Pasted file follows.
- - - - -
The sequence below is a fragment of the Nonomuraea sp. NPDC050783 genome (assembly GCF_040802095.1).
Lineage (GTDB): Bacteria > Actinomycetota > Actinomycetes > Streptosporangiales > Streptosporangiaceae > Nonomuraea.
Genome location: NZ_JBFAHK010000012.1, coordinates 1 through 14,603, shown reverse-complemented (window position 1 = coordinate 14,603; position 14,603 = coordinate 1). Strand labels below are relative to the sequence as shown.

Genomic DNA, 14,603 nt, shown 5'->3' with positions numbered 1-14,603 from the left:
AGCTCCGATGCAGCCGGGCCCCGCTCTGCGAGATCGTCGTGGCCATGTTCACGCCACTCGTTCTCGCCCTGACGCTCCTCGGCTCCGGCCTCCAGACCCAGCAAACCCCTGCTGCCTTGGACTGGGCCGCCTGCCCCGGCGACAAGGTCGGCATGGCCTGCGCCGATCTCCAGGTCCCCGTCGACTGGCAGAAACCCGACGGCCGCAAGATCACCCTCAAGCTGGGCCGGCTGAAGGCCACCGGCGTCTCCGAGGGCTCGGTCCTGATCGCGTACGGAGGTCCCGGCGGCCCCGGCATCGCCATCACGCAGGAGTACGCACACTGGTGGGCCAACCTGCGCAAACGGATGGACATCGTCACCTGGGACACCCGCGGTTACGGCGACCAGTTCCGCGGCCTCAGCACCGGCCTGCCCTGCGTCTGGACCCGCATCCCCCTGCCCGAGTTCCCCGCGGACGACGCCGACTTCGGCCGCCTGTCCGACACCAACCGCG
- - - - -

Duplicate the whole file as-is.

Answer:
The sequence below is a fragment of the Nonomuraea sp. NPDC050783 genome (assembly GCF_040802095.1).
Lineage (GTDB): Bacteria > Actinomycetota > Actinomycetes > Streptosporangiales > Streptosporangiaceae > Nonomuraea.
Genome location: NZ_JBFAHK010000012.1, coordinates 1 through 14,603, shown reverse-complemented (window position 1 = coordinate 14,603; position 14,603 = coordinate 1). Strand labels below are relative to the sequence as shown.

Genomic DNA, 14,603 nt, shown 5'->3' with positions numbered 1-14,603 from the left:
AGCTCCGATGCAGCCGGGCCCCGCTCTGCGAGATCGTCGTGGCCATGTTCACGCCACTCGTTCTCGCCCTGACGCTCCTCGGCTCCGGCCTCCAGACCCAGCAAACCCCTGCTGCCTTGGACTGGGCCGCCTGCCCCGGCGACAAGGTCGGCATGGCCTGCGCCGATCTCCAGGTCCCCGTCGACTGGCAGAAACCCGACGGCCGCAAGATCACCCTCAAGCTGGGCCGGCTGAAGGCCACCGGCGTCTCCGAGGGCTCGGTCCTGATCGCGTACGGAGGTCCCGGCGGCCCCGGCATCGCCATCACGCAGGAGTACGCACACTGGTGGGCCAACCTGCGCAAACGGATGGACATCGTCACCTGGGACACCCGCGGTTACGGCGACCAGTTCCGCGGCCTCAGCACCGGCCTGCCCTGCGTCTGGACCCGCATCCCCCTGCCCGAGTTCCCCGCGGACGACGCCGACTTCGGCCGCCTGTCCGACACCAACCGCG